Hazard perception skills are always important. In some situations, hazard perception skills are vital for your and others’ safety.

Coping with these situations

The following situations do not require any new hazard perception skills - scanning for hazards, keeping a safe distance and selecting safe gaps still apply. You have the options of slowing down, stopping or changing direction to cope with hazards.

Pedestrians, cyclists and motorcyclists

Vulnerable road users (they have little protection during a collision) = pedestrians, cyclists and motorcyclists. They are harder to see so scan for them carefully.


Pedestrians can behave unexpectedly, unsafely and illegally. They are harder to see and may be alcohol-affected. Children are at risk as they do not think like adults. Older people are also particularly vulnerable as although they have experience and sense, they are not as agile or alert. When approaching or passing pedestrians or areas where you would expect pedestrians slow down and give them space. Try to make eye contact with them to ensure you’ve been seen and, if not, sound your horn.


Cyclists travel on roads, footpaths, and bike paths/lanes (though they often move between them), cycle without lights at night making them harder to see and may ride against traffic and through red lights making them unpredictable. Only children under 12 and supervising adults can ride on footpaths. But kids ride on the road and adults on the footpath, so you need to keep your eyes open, give cyclists space and slow down when necessary. Cyclists are slow at intersections and when making turns.


Motorcycles are small, can hide behind other vehicles, accelerate quickly and swerve lane-to-lane making them hard to see and unpredictable. They can be hidden in blind spots making head checks vital. Most common collisions are a turning vehicle hitting a motorcycle and a vehicle going straight hitting a turning motorcycle, with the vehicle not giving way in both situations – so scan carefully when selecting gaps.

Trucks and buses

Heavy vehicles such as trucks and buses are usually easier to see but can hide other road users. When following a bus or truck increase your gap so you can see around it. Maintain a larger gap to a following truck or bus to provide them more time and space to brake, as you will likely come off second best in a collision.

Heavy vehicles take up more road and need more room to turn so give them plenty, particularly when they are turning or braking. Truck and bus drivers rely on their outside mirrors to see. If you can’t see their mirrors, they can’t see you - so don’t drive in their blind spots. Remember it takes longer to overtake a truck or bus.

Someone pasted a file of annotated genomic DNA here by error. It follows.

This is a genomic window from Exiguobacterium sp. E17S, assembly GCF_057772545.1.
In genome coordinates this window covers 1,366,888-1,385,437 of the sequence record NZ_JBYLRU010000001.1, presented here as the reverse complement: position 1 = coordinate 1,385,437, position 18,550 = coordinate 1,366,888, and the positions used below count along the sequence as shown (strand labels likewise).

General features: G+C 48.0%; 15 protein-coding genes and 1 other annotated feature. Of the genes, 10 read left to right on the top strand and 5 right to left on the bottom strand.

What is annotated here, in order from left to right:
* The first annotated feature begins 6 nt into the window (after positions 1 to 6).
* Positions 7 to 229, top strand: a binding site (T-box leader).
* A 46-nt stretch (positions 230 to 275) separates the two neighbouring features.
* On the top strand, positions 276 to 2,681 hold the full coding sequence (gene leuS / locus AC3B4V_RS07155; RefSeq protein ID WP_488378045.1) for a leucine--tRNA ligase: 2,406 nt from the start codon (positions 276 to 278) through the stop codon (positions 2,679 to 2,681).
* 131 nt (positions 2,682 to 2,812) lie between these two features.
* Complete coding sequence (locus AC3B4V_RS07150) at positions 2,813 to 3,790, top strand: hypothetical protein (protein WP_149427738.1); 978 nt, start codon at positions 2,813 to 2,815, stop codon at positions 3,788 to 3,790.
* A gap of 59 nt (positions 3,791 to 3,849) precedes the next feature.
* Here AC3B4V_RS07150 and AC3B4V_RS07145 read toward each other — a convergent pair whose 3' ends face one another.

Roadworks slow your journey and can be dangerous for drivers and road workers near the road because of the heavy machinery, rough surfaces and lack of markings. This danger increases when drivers ignore signs for roadworks and roadwork speed limits, giving them little time or space to detect and react to hazards and resulting in vehicle occupant and road worker deaths and injuries every year in NSW. Roadwork signs are placed well in advance of work sites, so drivers can slow down and get into the correct lane. Obey roadwork signs and speed limits, even if others ignore them.

Crashes and breakdowns

Traffic slows or stops around places where vehicles are broken down or where crashes have occurred. Scan effectively to give yourself time to slow down and position your car to get around the obstacle safely. If you need or want to help, make sure that you stop somewhere safe to ensure you’re not involved in a crash.

Emergency vehicles

Scanning is important in detecting emergency vehicles because they can appear from unexpected places (e.g. approaching on the wrong side of the road at high speed). If you think you can hear a siren, turn off the radio/stereo and wind down the window/s to listen (and to help locate the emergency vehicle).

Animals on the road

Animals can be hard to see and even more unpredictable than humans. Scanning (including the sides of the road) is the first hazard perception skill to avoid a collision with an animal. Slow down in areas you are likely to encounter animals so you can spot and avoid them. You may not spot an animal in time to avoid it - so remember that the safety of humans takes priority. Stop or avoid the animal if you can do so safely, but it may be necessary to hit the animal or steer round the animal to avoid a collision involving people.

Key points summary

  • Hazard perception is particularly important around unprotected road users, large vehicles, road works, emergency vehicles and animals
  • Use the scanning routine to cope with these hazards and keep a safe distance from other road users
  • Give yourself plenty of time and space


Continue reading the Hazard Perception Handbook Summary:

1. What is the HPT?

2. Crash Patterns of Provisional Drivers

3. How the HPT works

4. Keeping Space From Other Vehicles

5. Selecting Safe Gaps

6. Scanning for Hazards

7. Important Situations

8. Expecting the Unexpected

Check out the other resources available to help you pass the Hazard Perception Test so you can take the Practical Driving Test:

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